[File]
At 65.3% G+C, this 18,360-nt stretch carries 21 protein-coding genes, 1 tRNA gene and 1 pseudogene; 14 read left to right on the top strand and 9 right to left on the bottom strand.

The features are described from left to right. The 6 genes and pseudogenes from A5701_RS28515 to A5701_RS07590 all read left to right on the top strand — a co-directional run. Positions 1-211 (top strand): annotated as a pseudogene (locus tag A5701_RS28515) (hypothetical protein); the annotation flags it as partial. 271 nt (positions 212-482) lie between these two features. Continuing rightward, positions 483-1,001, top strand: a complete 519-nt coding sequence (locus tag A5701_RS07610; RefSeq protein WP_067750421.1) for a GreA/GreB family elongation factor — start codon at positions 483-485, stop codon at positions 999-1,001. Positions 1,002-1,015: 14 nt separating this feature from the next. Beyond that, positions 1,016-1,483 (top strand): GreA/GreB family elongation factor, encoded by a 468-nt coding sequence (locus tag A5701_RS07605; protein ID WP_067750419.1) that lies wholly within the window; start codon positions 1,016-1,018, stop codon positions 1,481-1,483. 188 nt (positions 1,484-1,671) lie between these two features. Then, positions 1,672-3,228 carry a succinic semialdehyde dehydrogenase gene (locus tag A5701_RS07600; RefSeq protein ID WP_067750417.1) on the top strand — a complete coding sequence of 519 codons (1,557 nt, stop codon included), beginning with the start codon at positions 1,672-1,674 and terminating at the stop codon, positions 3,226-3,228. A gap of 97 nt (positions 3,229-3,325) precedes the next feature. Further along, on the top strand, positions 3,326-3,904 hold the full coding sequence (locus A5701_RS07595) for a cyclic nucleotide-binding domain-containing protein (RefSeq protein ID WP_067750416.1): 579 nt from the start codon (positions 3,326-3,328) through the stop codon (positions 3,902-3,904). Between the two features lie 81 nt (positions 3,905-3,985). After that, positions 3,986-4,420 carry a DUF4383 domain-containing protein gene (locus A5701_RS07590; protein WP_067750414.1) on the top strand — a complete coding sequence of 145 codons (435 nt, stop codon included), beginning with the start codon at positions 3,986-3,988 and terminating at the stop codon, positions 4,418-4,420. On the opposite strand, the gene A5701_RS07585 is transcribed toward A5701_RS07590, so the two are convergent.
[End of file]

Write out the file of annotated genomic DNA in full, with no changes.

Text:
At 65.3% G+C, this 18,360-nt stretch carries 21 protein-coding genes, 1 tRNA gene and 1 pseudogene; 14 read left to right on the top strand and 9 right to left on the bottom strand.

The features are described from left to right. The 6 genes and pseudogenes from A5701_RS28515 to A5701_RS07590 all read left to right on the top strand — a co-directional run. Positions 1-211 (top strand): annotated as a pseudogene (locus tag A5701_RS28515) (hypothetical protein); the annotation flags it as partial. 271 nt (positions 212-482) lie between these two features. Continuing rightward, positions 483-1,001, top strand: a complete 519-nt coding sequence (locus tag A5701_RS07610; RefSeq protein WP_067750421.1) for a GreA/GreB family elongation factor — start codon at positions 483-485, stop codon at positions 999-1,001. Positions 1,002-1,015: 14 nt separating this feature from the next. Beyond that, positions 1,016-1,483 (top strand): GreA/GreB family elongation factor, encoded by a 468-nt coding sequence (locus tag A5701_RS07605; protein ID WP_067750419.1) that lies wholly within the window; start codon positions 1,016-1,018, stop codon positions 1,481-1,483. 188 nt (positions 1,484-1,671) lie between these two features. Then, positions 1,672-3,228 carry a succinic semialdehyde dehydrogenase gene (locus tag A5701_RS07600; RefSeq protein ID WP_067750417.1) on the top strand — a complete coding sequence of 519 codons (1,557 nt, stop codon included), beginning with the start codon at positions 1,672-1,674 and terminating at the stop codon, positions 3,226-3,228. A gap of 97 nt (positions 3,229-3,325) precedes the next feature. Further along, on the top strand, positions 3,326-3,904 hold the full coding sequence (locus A5701_RS07595) for a cyclic nucleotide-binding domain-containing protein (RefSeq protein ID WP_067750416.1): 579 nt from the start codon (positions 3,326-3,328) through the stop codon (positions 3,902-3,904). Between the two features lie 81 nt (positions 3,905-3,985). After that, positions 3,986-4,420 carry a DUF4383 domain-containing protein gene (locus A5701_RS07590; protein WP_067750414.1) on the top strand — a complete coding sequence of 145 codons (435 nt, stop codon included), beginning with the start codon at positions 3,986-3,988 and terminating at the stop codon, positions 4,418-4,420. On the opposite strand, the gene A5701_RS07585 is transcribed toward A5701_RS07590, so the two are convergent.